advocacy will not thrive. Yet India trails only the U.S. in numbers
of animal advocacy and rescue societies, has one of the
fastest-growing humane movements as well as the oldest, and has
literacy rates of only 73% for men, 48% for women. Conversely,
many nations with literacy rates above 90% for both genders–such as
Japan, at 99% each–have much less humane activity than might be
Haiti has only 55% male literacy and 51% female literacy.
Lack of literacy is likely to inhibit humane outreach and education,
but from a gender perspective as regards humane work, the most
significant difference between India and Haiti may be that thousands
of literate women in India have already long been involved; no one
has been involved in Haiti.
Literacy is both the primary vehicle and primary measure of
education, for either gender, but much of education is the process
of acculturation. Where the prevailing cultural view of animals is
already positive, and the prevailing values of society include being
kind to animals, literacy helps to create a climate for humane work
to thrive. Where the prevailing cultural view of animals is negative
or indifferent, literacy may help only to the extent that it enables
those who can read to obtain perspectives external to the norms of
The value of external perspectives is not to be overlooked.
Britain from Elizabethan times into the 18th century was notorious
throughout Europe for sadistic public entertainments including
bear-baiting, bull-baiting, dogfighting, cockfighting, and
tormenting the lions at the Tower Menagerie. Early British animal
advocates gained influence by making known to fellow citizens the
views of continental visitors. Then British military officers who
had served in India brought back the notion of founding the London
SPCA. Rapidly growing, it spun off several other organizations,
attracted royal patronage in 1840, and, as the Royal SPCA, has
helped to encourage humane work in other nations ever since. By the
end of the 19th century Britain was proud to be known as a nation of
The U.S. in the post-Civil War era was a comparably unlikely
place for humane work to grow and thrive. Quite apart from the
trauma and deprivation of the war itself, the enduring popularity of
blood sports in much of the country, and a then low literacy rate,
the U.S. for 200 years has led the world in accepting immigrants,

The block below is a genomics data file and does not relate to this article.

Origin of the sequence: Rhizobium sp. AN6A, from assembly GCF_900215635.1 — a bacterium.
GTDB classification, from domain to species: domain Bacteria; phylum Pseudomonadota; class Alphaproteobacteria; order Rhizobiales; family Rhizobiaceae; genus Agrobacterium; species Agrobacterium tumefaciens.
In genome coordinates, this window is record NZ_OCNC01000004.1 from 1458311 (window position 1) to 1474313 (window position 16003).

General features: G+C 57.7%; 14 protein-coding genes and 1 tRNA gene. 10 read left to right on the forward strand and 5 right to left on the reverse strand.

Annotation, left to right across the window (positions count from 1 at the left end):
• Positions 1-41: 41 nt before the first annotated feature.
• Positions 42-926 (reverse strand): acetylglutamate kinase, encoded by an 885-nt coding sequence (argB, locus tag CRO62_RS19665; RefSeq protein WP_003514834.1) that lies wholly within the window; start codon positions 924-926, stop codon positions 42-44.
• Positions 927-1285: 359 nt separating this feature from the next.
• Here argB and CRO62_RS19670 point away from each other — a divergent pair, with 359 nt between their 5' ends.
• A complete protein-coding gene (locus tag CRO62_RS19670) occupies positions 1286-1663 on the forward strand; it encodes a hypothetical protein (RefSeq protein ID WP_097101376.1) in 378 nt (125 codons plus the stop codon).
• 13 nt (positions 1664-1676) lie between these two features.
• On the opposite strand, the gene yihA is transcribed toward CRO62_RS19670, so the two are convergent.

albeit often grudgingly, who bring with them whatever customs and
attitudes involving animals prevailed in their former homelands.
The closest Rowan has reached to a conclusion is that
ultimately the success or failure of humane nation-building depends
most on the quality of humane leadership. Inspired and inspiring
leaders tend to succeed, regardless of the challenges presented by
culture, education, gender factors, and economic status.
Ultimately any enduringly successful humane movement requires
leadership from within the society it seeks to transform. Yet there
are now many examples, in all parts of the world, of expatriate
“humane missionaries” discovering and empowering such leadership,
and of meanwhile becoming heard and respected where would-be local
leaders are ignored or shouted down.
The common denominators among successful “humane
missionaries” are relatively easily recognized, and are traits
common to outstanding humane educators anywhere. On the one hand,
outstanding humane educators clearly care deeply both about animals
and about the people they hope to teach. On the other, they are
unfraid to denounce cruelty or neglect, even when it is rationalized
as a cultural tradition. Outstanding humane educators distinguish
between the offense against animals, which may be left in the past,
and the offender, who may be encouraged–especially by positive
example–to abandon the offensive practice.
Our hope for Haiti is that the mission which began a few
weeks ago as emergency animal rescue will evolve into extensive and
effective humane education, and will involve the Dominican Republic
too. There is no clear demographic reason why humane nation-building
cannot succeed in both places, with leadership, patience, and a
vision of what can be achieved, despite the depth of human misery
and the many cultural and economic impediments to rapid progress.
Indeed, some presumed impediments could become advantages, for
example the limited involvement of most Haitians in animal use
The greatest challenge may be finding leadership who will not
be discouraged by the chaos, violence, and suffering of every sort
that afflicts Haiti, who will be able to communicate to poor
Haitians that the treatment of animals tends to set the floor for the
treatment of humans.
Haiti may be the toughest territory where humane work has
ever been seriously attempted. But we can remember similar things
being said of many other places that now send large, enthusiastic
delgations to Asia for Animals, the Middle East Network for Animal
Welfare conference, and other international gatherings of humane
workers, whose leaders now teach others how to emulate their